# Normalization of complex eigenvector

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P Maity on 1 Feb 2020
Edited: P Maity on 3 Feb 2020
What is the best way of normalisation of a complex eigenvector of a complex hermitian matrix. Here I am doing this in the following way, but norm remaim as it is.
syms theta phi
a=[cos(theta) sin(theta)*exp(1i*phi);sin(theta)*exp(-1i*phi) cos(theta)];
[V,~]=eig(a);
V(:,1)/norm(V(:,1))
This produces the vector as
exp(phi*1i)/(exp(-2*imag(phi)) + 1)^(1/2)
1/(exp(-2*imag(phi)) + 1)^(1/2)
But Normalization factor remain in symbolic form, but it should by sqrt(2). Pl somebody help me to understand.

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Walter Roberson on 1 Feb 2020
So? What does that have to do with sqrt(2)?
P Maity on 1 Feb 2020
@walter: Is it little bit of faster if I run the Matlab code using cmd in windows compare to Matlab script? I mean without opening Matlab display?
Walter Roberson on 1 Feb 2020
Possibly, but I would not expect the difference to be much.

Vladimir Sovkov on 1 Feb 2020
You probably want
V(:,1) = V(:,1)/norm(V(:,1));
Besides, if your theta and phi are supposed to be real, the overall computation would be simpler with the assumptions
syms theta phi
assume(theta,'real');
assume(phi,'real');

Walter Roberson on 3 Feb 2020
I mentioned earlier that r can be broken up into the sum of 4 parts, and that two of the parts integrate to 0 over 2 to 2*pi. I mentioned that the magnitude of the other two parts is generally fairly different.
With further testing, I see that the magnitude of the imaginary component of the third part is up to 10^17 times larger than the magnitude of the imaginary component of the second part, and often is more than 10^14 times larger.
I also see that the magnitude of the real component of the third part is up to 10^60 times larger than the magnitude of the real component of the second part,
But these are "up to", and there are places where the magnitudes are much closer, especially in the places where the parts approach 0. The numeric integrations end up needing to spend a lot of time to resolve the differences, because for some phi and some k1 they end up being important for the value there, even if the value there is minor compared to the value at some other point.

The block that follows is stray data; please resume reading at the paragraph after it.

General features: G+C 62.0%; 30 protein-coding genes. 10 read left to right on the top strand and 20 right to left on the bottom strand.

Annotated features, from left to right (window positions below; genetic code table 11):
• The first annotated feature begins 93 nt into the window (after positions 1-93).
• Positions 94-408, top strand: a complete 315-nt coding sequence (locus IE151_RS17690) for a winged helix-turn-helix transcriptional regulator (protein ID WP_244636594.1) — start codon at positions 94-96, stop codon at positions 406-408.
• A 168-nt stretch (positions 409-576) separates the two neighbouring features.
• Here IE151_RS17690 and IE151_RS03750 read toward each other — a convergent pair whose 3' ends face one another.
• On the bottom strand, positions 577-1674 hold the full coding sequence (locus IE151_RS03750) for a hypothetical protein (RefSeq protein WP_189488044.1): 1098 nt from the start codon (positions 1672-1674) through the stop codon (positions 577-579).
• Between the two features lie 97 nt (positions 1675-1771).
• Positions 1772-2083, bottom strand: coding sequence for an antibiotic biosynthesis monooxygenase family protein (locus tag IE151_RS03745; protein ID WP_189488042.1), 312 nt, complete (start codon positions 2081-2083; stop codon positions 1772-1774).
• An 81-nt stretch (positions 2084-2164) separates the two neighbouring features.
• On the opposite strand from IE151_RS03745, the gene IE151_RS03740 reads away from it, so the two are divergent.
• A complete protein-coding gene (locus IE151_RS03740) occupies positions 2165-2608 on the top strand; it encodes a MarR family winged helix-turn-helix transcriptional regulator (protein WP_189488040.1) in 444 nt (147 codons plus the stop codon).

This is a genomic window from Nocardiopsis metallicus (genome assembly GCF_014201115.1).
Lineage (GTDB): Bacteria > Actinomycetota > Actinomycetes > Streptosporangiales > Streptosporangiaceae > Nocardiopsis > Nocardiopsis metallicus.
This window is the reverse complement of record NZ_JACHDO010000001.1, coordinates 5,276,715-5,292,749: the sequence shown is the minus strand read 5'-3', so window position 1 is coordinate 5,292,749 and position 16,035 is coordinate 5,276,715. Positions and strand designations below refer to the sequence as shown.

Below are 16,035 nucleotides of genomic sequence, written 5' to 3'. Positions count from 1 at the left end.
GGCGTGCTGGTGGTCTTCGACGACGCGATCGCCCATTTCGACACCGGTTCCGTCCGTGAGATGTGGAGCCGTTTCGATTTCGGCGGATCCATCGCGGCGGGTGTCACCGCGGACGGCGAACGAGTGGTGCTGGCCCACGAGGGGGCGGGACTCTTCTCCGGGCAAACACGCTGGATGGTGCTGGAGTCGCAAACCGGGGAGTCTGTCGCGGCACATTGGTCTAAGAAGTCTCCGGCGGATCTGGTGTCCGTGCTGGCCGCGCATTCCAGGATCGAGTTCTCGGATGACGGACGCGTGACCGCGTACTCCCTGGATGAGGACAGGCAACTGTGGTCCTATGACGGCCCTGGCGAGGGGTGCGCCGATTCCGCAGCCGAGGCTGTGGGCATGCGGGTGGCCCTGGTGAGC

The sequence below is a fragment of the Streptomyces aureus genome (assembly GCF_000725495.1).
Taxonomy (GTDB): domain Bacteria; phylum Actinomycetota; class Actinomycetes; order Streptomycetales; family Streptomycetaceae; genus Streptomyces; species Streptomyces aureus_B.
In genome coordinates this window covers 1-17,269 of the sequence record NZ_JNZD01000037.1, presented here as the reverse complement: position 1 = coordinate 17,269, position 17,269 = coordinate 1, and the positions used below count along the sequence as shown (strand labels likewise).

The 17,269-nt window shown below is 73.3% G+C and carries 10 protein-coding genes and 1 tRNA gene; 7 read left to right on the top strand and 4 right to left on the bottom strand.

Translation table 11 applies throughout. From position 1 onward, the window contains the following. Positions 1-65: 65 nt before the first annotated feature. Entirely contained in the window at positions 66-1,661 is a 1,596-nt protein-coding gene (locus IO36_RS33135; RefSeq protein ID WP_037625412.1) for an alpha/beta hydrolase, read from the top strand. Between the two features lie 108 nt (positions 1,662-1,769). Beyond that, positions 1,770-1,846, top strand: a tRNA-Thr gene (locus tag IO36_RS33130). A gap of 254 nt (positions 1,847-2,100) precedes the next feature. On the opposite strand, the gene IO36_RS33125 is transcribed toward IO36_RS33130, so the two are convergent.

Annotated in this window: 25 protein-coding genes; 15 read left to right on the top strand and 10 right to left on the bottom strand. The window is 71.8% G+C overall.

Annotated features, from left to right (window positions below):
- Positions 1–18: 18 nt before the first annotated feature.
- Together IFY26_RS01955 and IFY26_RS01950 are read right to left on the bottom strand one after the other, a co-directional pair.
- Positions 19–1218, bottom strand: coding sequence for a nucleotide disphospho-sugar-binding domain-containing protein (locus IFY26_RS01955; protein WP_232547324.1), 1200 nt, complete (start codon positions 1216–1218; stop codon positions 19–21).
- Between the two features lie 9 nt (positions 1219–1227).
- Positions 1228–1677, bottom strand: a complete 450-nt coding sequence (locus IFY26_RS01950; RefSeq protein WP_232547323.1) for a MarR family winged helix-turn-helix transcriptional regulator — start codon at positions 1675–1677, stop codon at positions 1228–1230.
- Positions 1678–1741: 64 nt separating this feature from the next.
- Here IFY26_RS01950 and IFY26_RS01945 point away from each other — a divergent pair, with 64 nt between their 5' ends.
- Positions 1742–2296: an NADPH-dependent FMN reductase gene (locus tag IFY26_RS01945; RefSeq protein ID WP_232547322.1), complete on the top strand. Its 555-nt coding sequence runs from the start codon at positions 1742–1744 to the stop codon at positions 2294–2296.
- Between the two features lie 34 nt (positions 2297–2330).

If accuracy within (roughly) 2% is acceptable, then I would say to extract just the third component of r, and create a matrix of theta and k1 values that you substitute into r[3], vpa() that, and then integrate over phi from 0 to 2*pi . This approach will give you some round-off errors, with some very small components not exactly vanishing when they theoretically should... but I did say accuracy only within roughly 2%.
When I taylor r[3] near k1=5, order 5, at theta=2*Pi/180 (2 degrees, right in the middle of your range) and integrate over phi=0..2*pi then the result involves values ranging between 10^16 and 10^115, and the values are all magically supposed to cancel out to give you a final result in the range 0 to 1 for the real component and 0 to 10 for the imaginary component. This is implausible numerically in binary floating point calculations: the integrals .
At theta = acos(999/100) and k1=4, the values involved are on the order of of 10^74 for real and imaginary components, and the values cancel down to the order of 10^21 and are then multiplied by 10^-21 to get the same kind of real and imaginary range mentioned above. This will never work out in binary floating point.
In binary floating point, your equations are numerically unstable and could produce answers that are pretty far off. Even symbolically with the default of 32 digits you are going to get nonsense -- you need somewhere on the order of 80 digits to get reasonable cancellation.
I would recommend giving up on this equation.
P Maity on 3 Feb 2020
@Walter: Thanks for your brilliant analysis and observation. I am really great ful to you for your valuable advice. So there is no hope to go further with this kind of situation at all according to your suggestion. Thanks a lot once again.
Walter Roberson on 3 Feb 2020
Well, given sufficient time you can get some result, but if you want values that mean anything, you need to evaluate symbolically to 80 or so digits and set a relatively large numeric integration target.
If you are willing to give up that approximately 2% contribution term then the process would be to extract the 3rd term of r, evaluate it at a matrix of theta and k1, evalf(), and integrate the matrix over phi = 0..2*pi and the integration will not take a grindingly long time. If you keep the approximately 2% contribution term you would probably have to set a larger permitted relative error term in order to prevent the numeric integration from being very very slow.
Integrating r as a whole and then substituting k1 and theta into it is probably going to take much too long.
If you substitute in a particular theta value then the third term of r expands to a surprisingly long expression involving k1 and phi that is not profitable to do an exact integration on with respect to phi.
I don't know if an exact integral of r even exists. I had to kill the exact integration when it got up to 75 gigabytes of memory on my system.

### More Answers (1)

P Maity on 3 Feb 2020
Edited: P Maity on 3 Feb 2020
Thanks a lot. If I just avoid that 2% contribution, then the plotting will appear shortly? I need to see the graph anyhow. I had to see the nature of graph only. I am not worried about any particular data. If that 2% contributing term takes so long time, just avoid it. I think it will not change the nature of the graph drastically. If at least that can be done, then there is a positive sign for me.